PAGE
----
My life is excessively boring.
I miss my journal. It was a constant companion that carried me through some of the toughest moments in my life. The truth is my “journal” was multiple volumes and not just one book. Faithfully, I would come to its pages at night by candlelight, sometimes with jazz or wine. I’d write about my day, no matter how mundane, and process the world without fear or interruption.
I haven’t spent significant time with my journal in almost 10 years. We’ve become strangers. I don’t live alone, and finding time to think, much less write, happens only late at night after the kid is in bed and my husband is washing dishes. Even then, when quiet finally happens, I focus on work. I catch up on assignments or try to get a head start on others. Taking time for myself seems futile.
I can’t blame time, solely. I have to blame myself. I’ve become wretchedly boring. There is nothing about me of interest. I got old. I complain about politics and think about dying my hair crazy colors but manage, most of the time, to only throw whatever cheap brown I grab at the grocery over my hair to cover the grays. It’s painful. Who is this woman?
Though I can’t recall the last time I felt truly idealistic, I used to have dreams. I wanted to make things happen and now I just want to make enough money to pay my bills and move into a new house. A new house is the equivalent of dreaming of a better vacuum —all function and no fun.
Am I having a midlife crisis? I think I am.
I’m having it in the most classic way possible, and my instinct is to flatline and delve into my routines, ignoring the feelings of restlessness and apathy. Sometimes I think I should take a leave of absence from life as a mother and wife to find an adventure somewhere that I’ve never been, but that takes initiative, less apathy and an amount of cold disconnect that I don’t have.
Existential boredom is different from being depressed. I’m not that. I’ve been there, so midlife crisis confirmed. I’ve got to figure out what to do about it.
It seems that my first step should be remembering and reclaiming the person that I used to be. Does that mean I’m going to go clubbing and wake up on the floor of a random friend? Probably not, but I think the unfortunate next step in this conversation with myself is what drives my peers to sign up for ballroom dancing classes. I’m just not ready for that, though I admit a silver chignon would look pretty swanky on me. I don’t think I could pull off the tiny dance outfits just yet — a few more yoga classes and perhaps.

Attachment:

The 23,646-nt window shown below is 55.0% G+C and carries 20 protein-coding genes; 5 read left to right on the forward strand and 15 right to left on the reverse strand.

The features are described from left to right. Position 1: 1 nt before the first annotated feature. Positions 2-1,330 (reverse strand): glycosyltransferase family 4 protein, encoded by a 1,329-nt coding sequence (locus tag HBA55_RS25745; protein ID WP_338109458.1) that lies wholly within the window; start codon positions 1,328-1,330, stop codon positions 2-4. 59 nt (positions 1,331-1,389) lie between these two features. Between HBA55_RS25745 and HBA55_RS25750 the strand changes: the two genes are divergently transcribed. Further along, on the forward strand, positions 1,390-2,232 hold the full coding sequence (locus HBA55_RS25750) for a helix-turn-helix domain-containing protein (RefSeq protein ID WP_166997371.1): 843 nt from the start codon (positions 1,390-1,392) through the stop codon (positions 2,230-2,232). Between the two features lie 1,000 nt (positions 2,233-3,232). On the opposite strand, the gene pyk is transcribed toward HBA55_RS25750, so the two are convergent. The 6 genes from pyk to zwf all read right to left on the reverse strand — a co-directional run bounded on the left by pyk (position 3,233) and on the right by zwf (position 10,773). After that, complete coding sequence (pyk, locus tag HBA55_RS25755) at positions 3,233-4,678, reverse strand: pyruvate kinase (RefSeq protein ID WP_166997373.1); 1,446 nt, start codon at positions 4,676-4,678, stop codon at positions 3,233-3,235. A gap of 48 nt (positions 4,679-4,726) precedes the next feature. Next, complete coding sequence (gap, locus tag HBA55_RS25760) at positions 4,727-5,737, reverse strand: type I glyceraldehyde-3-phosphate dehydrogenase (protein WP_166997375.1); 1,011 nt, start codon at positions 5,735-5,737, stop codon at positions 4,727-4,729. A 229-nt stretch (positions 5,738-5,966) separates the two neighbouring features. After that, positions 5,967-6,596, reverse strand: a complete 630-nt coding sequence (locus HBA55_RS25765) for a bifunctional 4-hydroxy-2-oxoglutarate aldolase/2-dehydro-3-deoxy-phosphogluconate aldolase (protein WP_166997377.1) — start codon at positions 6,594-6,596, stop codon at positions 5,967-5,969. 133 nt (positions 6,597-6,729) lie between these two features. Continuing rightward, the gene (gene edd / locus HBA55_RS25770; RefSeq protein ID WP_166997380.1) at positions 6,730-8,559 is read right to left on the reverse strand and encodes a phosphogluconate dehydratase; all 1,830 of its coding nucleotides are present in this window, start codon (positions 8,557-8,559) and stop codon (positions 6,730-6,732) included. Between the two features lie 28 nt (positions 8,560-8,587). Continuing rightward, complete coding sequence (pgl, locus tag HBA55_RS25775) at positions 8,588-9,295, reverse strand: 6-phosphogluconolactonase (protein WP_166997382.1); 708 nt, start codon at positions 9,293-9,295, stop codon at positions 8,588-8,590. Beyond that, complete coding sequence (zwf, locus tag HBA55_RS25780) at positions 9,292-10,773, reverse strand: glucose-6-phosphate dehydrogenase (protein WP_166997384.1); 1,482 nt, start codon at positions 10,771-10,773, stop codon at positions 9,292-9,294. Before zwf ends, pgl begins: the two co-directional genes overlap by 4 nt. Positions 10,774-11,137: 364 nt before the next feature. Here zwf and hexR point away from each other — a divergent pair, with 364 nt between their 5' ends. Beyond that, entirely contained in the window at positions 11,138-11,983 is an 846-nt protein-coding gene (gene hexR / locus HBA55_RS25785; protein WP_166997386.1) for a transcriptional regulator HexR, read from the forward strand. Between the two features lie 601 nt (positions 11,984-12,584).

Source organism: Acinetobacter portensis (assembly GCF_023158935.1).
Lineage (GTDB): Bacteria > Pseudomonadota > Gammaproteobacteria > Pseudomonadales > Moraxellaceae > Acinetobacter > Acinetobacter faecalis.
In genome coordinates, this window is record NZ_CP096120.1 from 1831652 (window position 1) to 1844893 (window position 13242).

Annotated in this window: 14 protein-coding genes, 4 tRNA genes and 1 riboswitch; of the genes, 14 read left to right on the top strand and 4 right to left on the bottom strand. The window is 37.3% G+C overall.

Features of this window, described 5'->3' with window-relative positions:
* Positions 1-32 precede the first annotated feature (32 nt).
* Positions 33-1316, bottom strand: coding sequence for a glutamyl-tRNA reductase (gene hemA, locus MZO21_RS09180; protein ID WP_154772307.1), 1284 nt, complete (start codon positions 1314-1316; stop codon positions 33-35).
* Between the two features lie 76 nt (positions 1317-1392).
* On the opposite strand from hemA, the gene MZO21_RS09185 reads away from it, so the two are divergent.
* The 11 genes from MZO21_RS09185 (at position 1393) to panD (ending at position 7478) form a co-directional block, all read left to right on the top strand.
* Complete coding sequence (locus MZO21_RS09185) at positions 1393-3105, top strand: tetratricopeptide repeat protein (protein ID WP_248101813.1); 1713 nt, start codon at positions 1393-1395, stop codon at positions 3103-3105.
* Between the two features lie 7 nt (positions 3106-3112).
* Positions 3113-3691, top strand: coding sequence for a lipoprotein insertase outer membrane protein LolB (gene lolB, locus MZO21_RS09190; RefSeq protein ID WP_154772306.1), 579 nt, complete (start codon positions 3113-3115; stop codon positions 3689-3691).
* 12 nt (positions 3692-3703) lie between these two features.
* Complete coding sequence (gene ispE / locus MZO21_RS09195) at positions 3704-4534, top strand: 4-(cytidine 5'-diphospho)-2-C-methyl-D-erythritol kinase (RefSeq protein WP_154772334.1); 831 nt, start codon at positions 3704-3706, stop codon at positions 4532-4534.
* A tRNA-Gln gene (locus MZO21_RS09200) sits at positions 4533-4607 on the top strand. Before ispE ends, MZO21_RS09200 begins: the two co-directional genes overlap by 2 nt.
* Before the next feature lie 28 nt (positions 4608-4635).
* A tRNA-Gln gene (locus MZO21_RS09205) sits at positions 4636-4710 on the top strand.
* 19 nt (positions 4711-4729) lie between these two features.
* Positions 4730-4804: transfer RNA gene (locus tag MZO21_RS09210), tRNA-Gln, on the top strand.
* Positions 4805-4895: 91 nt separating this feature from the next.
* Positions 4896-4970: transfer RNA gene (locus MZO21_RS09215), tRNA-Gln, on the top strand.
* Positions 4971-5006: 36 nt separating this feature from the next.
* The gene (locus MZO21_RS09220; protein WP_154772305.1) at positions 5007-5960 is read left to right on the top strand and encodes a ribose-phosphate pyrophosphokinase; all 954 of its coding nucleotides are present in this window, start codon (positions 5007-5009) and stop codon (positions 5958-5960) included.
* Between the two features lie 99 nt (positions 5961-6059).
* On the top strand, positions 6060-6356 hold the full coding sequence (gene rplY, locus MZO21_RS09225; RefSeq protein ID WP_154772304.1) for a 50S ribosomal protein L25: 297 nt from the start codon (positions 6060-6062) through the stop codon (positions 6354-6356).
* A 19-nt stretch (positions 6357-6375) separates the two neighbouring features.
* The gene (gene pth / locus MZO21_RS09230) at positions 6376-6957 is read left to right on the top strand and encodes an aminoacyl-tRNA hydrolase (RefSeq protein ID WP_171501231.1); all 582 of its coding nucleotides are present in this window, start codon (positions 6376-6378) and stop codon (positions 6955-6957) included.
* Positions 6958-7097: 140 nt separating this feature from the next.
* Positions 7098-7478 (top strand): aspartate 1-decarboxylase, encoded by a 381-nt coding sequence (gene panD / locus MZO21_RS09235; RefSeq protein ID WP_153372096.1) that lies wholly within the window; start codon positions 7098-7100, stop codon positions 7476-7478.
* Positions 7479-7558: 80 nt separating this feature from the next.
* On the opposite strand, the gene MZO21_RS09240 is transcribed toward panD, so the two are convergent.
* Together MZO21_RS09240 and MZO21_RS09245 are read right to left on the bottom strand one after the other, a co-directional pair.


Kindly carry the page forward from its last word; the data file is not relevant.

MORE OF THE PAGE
Taking up a stable of young lovers sounds dangerously fun. I’m not sure that my husband would appreciate it. However, we are looking to move, and having extra hands for lifting might sway him. I don’t think he’d enjoy the competition or the crowd at the dinner table. I think I’ll vote against that too.
So no lovers, no dancing — what is left? Crafts? Too expensive and likely I’d end up buying something that I’d stash alongside the letter writing box, earring kit and life drawing set.
Maybe, I’ll learn to accept that age brings a certain level of contentment, which may at times be boring. I may get restless and feel stressed by marriage or motherhood but I should be satisfied by the mere opportunity to feel this way. It means that my life is safe. I understand the privilege it is to feel “bored.”
I think I’ll keep courting my journal, perhaps one day it will answer back and send me regular invitations to its pages. If so, I’ll use the time more wisely. I’ll spend less time writing about unrequited love, new relationships and more time exploring the therapeutic nature of the book.
I’m guessing that I haven’t forgotten how to dream, I’ve simply lost touch with the place where it used to feel right.
I’ll share this challenge with you: Dear Reader, find some space for a dream. Leave yourself a text every day; send an email to an inbox just for your dreams. Find and allow yourself space and five minutes to remember who you are. Reclaim the dreams you think lost. I promise to do the same.